Wearables are devices for continuously monitoring patients. The most popular are wrist‐worn accelerometers (sensors that detect movement), used for measuring aspects of fitness such as heart rate and counting steps, and health‐grade versions of such devices are in development. Monitoring patient movement patterns via use of accelerometers20 has the potential to detect the impact of medicines on sleep, daytime sedentary behaviour and daytime drowsiness, of which the latter can be a precursor to falls and motor vehicle or machinery accidents. Vital signs, including heart rate and respiratory rate, both of which can be affected by medicines, could also be monitored by digital technologies.21 Underwear that can detect incontinence events is being trialled, which may help identify medicines associated with incontinence.22 Wearables with voice recording are a potential mechanism for detecting medicine‐induced changes in cognition, with current research showing that machine learning can be used to process speech transcripts and recordings to identify changes in cognitive function.23 The application of digital technologies to adverse event prevention is currently limited. While there are studies demonstrating the value of wearable technologies for predicting falls in certain populations, such as people with dementia24 and diabetes,24 they are not yet being studied as methods for detecting and managing medicine‐induced adverse events in broader patient groups.

The evidence and barriers to adoption

While there is potential for medication management apps to help consumers adhere to their medication regimens, widespread adoption cannot yet be recommended. Current research provides limited evidence for their effectiveness. A 2018 review of smart technology to improve medication adherence in patients with cardiovascular disease found 47 studies evaluating phone calls and ten evaluating SMS, but only five evaluating web‐based tools and three evaluating apps.26 A 2015 systematic review evaluating the impact of mobile digital interventions on medication adherence included 27 randomised controlled trials. Of these, 15 showed statistically significant effects of digital interventions, two found mixed results and ten showed no differences.27 Another meta‐analysis of randomised clinical trials which assessed the effect of mobile telephone text messaging on medication adherence in chronic disease found a small to moderate effect size (Cohen d, 0.41; 95% CI, 0.23‐0.59).28 However, due to heterogeneous study methods and insufficient reporting, effect sizes are hard to precisely determine and tend to be smaller when more rigorous study designs are used.29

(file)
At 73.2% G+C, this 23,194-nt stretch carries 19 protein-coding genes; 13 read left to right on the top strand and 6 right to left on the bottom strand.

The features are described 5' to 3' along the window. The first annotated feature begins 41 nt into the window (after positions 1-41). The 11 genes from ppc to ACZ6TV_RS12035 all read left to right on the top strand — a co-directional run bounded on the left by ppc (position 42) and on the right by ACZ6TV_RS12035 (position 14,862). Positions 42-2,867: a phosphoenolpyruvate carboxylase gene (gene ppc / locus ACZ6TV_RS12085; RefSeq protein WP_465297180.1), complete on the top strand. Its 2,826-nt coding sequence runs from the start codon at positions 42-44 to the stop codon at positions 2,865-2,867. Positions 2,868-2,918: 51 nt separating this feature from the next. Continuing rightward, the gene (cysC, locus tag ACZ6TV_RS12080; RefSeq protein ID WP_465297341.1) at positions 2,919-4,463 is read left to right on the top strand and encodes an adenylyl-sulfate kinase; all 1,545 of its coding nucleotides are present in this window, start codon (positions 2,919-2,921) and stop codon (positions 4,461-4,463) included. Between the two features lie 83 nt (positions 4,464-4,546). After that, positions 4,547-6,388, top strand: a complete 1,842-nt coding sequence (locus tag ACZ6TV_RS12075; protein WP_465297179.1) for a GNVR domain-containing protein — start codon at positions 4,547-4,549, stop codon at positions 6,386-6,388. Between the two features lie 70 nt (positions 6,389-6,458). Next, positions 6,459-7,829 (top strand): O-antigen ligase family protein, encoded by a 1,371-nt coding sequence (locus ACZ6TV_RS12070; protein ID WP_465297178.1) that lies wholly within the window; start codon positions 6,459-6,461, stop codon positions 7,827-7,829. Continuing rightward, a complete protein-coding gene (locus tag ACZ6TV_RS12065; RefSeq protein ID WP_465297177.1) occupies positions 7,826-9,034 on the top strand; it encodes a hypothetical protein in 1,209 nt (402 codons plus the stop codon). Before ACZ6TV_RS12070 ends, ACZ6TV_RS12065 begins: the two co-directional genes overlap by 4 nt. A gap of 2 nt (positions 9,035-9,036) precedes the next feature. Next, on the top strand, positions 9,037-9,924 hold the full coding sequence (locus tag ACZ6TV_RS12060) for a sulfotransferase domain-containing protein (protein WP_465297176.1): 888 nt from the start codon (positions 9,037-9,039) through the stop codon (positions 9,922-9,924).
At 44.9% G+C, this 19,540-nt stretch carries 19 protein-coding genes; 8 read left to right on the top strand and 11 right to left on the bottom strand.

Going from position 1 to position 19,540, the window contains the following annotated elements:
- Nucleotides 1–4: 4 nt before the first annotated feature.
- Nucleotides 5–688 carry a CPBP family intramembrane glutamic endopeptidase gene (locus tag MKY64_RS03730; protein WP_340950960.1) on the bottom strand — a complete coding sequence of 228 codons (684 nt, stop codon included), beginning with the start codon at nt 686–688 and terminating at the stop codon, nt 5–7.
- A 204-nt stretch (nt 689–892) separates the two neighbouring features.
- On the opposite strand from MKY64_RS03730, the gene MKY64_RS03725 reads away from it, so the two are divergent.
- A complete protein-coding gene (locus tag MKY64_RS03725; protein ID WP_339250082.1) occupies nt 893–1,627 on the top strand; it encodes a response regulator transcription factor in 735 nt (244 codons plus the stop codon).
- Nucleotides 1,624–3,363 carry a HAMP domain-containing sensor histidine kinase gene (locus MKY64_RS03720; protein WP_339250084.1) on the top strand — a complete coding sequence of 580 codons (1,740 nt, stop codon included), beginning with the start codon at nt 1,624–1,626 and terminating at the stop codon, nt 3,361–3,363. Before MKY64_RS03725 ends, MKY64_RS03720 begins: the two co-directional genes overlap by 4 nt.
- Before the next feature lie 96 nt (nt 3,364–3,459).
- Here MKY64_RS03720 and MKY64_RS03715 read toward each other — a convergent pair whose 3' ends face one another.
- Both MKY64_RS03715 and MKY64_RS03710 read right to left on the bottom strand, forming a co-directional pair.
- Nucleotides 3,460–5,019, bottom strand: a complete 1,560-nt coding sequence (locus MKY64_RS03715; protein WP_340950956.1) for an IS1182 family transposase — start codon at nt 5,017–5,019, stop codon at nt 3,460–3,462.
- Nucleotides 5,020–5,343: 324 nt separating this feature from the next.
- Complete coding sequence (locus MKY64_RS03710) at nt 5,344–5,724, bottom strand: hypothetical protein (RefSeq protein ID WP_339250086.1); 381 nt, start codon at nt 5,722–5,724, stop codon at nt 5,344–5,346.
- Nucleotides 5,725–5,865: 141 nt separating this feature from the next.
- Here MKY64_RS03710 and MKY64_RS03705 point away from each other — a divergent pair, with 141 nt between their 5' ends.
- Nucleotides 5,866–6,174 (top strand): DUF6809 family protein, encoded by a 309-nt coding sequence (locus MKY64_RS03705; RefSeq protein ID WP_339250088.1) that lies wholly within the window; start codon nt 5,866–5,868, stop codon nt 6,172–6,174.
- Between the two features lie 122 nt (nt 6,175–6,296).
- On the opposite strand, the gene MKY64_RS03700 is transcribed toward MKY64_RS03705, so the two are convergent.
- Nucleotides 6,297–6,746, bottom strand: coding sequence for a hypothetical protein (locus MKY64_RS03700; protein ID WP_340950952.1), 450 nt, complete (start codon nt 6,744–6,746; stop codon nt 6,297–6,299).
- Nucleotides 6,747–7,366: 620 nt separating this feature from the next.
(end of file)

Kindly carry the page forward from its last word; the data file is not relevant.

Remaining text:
A research base that develops deeper, more comprehensive knowledge is required to encourage and guide practical applications of apps and wearables for medication management. Research to develop and assess medication management apps needs to be positioned within health services research that provides a basis for rigorous, mixed methods research to understand the process of user engagement with and use of apps,30 rather than clinical research that limits studies to randomised controlled designs that only assess effectiveness. Researchers in this field need to explore aspects of app design that affect adoption, such as cost, presence of advertisements, simplicity of language and required operating systems. They also need to consider aspects that affect ongoing use (adherence), such as types of reminders provided and tracking capacity. Other factors that may affect ongoing use, which should be studied, include the capacity to order repeat prescriptions, and the relevance of medicines information that is provided.

Lack of scientific evidence is not the only barrier to adoption. New technology must provide clear value if it is to be prescribed and used in clinical settings. This may be achieved by solving a particular problem for patients (eg, by providing reminders) or by improving data quality. One of the advantages of consumer‐directed apps with external tracking capacity where data can be shared with clinicians is that they foster social accountability. In the future, integration with existing health records (including personal health records such as My Health Record) could simplify data curation tasks and improve reliability.

Finally, as with many digital technologies, there may be concerns about safety and privacy of patient information. Currently, medication management apps are not considered medical devices in Australia and are not regulated by the Therapeutic Goods Administration. In the United States, the Food and Drug Administration (FDA) has taken a risk‐based approach, and placed most medication adherence apps in an intermediate category which “may meet the definition of medical device but for which the FDA will exercise enforcement discretion”.31 Future regulation needs to consider the delicate balance between innovation and safety, so technology improvements can be made available to the public in a safe and cost‐effective way.


Many innovations for improving medication management with consumer health technology are in development, but there are still significant challenges relating to adoption. Rigorous research and sound clinical judgement are needed to move consumer technology forward.

Box – Non‐exhaustive list of wearable sensors and clinical alterations they can detect, according to currently published scientific literature5,6,7,8,9,10,11,12,13,14,15,16,17,18

ECG = electrocardiogram. EEG = electroencephalogram.

Provenance: Commissioned; externally peer reviewed.

  • Andre Q Andrade
  • Elizabeth E Roughead

  • University of South Australia, Adelaide, SA



Elizabeth Roughead is supported by an NHMRC grant (APP 1110139).

Competing interests:

Elizabeth Roughead is currently a member of the Digital Health Safety and Quality Governance Committee, an advisory committee of the Australian Digital Health Agency.